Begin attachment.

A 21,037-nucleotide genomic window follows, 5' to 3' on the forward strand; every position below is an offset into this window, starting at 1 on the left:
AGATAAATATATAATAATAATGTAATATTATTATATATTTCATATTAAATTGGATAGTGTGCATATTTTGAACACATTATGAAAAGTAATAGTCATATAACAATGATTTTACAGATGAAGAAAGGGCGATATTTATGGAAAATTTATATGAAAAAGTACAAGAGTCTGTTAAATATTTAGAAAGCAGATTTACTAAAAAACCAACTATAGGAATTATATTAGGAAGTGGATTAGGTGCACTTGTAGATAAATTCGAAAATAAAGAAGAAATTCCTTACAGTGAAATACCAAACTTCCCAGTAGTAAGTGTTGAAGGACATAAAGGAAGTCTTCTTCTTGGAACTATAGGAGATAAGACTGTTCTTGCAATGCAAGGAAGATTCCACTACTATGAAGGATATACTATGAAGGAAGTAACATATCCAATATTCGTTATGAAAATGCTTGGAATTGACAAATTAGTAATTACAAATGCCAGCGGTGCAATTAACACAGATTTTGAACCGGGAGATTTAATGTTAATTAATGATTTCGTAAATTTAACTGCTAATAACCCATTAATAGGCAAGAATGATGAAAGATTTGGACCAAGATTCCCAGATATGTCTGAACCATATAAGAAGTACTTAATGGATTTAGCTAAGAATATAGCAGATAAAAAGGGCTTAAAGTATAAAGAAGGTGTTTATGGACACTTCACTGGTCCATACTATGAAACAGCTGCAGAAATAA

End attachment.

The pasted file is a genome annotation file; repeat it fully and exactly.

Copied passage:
A 21,037-nucleotide genomic window follows, 5' to 3' on the forward strand; every position below is an offset into this window, starting at 1 on the left:
AGATAAATATATAATAATAATGTAATATTATTATATATTTCATATTAAATTGGATAGTGTGCATATTTTGAACACATTATGAAAAGTAATAGTCATATAACAATGATTTTACAGATGAAGAAAGGGCGATATTTATGGAAAATTTATATGAAAAAGTACAAGAGTCTGTTAAATATTTAGAAAGCAGATTTACTAAAAAACCAACTATAGGAATTATATTAGGAAGTGGATTAGGTGCACTTGTAGATAAATTCGAAAATAAAGAAGAAATTCCTTACAGTGAAATACCAAACTTCCCAGTAGTAAGTGTTGAAGGACATAAAGGAAGTCTTCTTCTTGGAACTATAGGAGATAAGACTGTTCTTGCAATGCAAGGAAGATTCCACTACTATGAAGGATATACTATGAAGGAAGTAACATATCCAATATTCGTTATGAAAATGCTTGGAATTGACAAATTAGTAATTACAAATGCCAGCGGTGCAATTAACACAGATTTTGAACCGGGAGATTTAATGTTAATTAATGATTTCGTAAATTTAACTGCTAATAACCCATTAATAGGCAAGAATGATGAAAGATTTGGACCAAGATTCCCAGATATGTCTGAACCATATAAGAAGTACTTAATGGATTTAGCTAAGAATATAGCAGATAAAAAGGGCTTAAAGTATAAAGAAGGTGTTTATGGACACTTCACTGGTCCATACTATGAAACAGCTGCAGAAATAA